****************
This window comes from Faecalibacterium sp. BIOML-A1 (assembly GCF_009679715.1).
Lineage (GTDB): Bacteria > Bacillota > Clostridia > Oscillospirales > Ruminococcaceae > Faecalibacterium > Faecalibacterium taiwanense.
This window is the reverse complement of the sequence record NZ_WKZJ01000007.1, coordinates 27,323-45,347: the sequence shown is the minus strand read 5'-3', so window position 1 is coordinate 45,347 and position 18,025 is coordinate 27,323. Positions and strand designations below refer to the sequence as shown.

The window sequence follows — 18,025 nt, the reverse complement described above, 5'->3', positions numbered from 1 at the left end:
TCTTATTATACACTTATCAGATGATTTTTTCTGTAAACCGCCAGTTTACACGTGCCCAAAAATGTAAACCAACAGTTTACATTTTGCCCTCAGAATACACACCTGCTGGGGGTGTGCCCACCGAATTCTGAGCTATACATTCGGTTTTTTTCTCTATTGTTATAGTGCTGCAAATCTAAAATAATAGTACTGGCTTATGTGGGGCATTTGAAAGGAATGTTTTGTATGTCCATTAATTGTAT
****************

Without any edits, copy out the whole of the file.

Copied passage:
This window comes from Faecalibacterium sp. BIOML-A1 (assembly GCF_009679715.1).
Lineage (GTDB): Bacteria > Bacillota > Clostridia > Oscillospirales > Ruminococcaceae > Faecalibacterium > Faecalibacterium taiwanense.
This window is the reverse complement of the sequence record NZ_WKZJ01000007.1, coordinates 27,323-45,347: the sequence shown is the minus strand read 5'-3', so window position 1 is coordinate 45,347 and position 18,025 is coordinate 27,323. Positions and strand designations below refer to the sequence as shown.

The window sequence follows — 18,025 nt, the reverse complement described above, 5'->3', positions numbered from 1 at the left end:
TCTTATTATACACTTATCAGATGATTTTTTCTGTAAACCGCCAGTTTACACGTGCCCAAAAATGTAAACCAACAGTTTACATTTTGCCCTCAGAATACACACCTGCTGGGGGTGTGCCCACCGAATTCTGAGCTATACATTCGGTTTTTTTCTCTATTGTTATAGTGCTGCAAATCTAAAATAATAGTACTGGCTTATGTGGGGCATTTGAAAGGAATGTTTTGTATGTCCATTAATTGTAT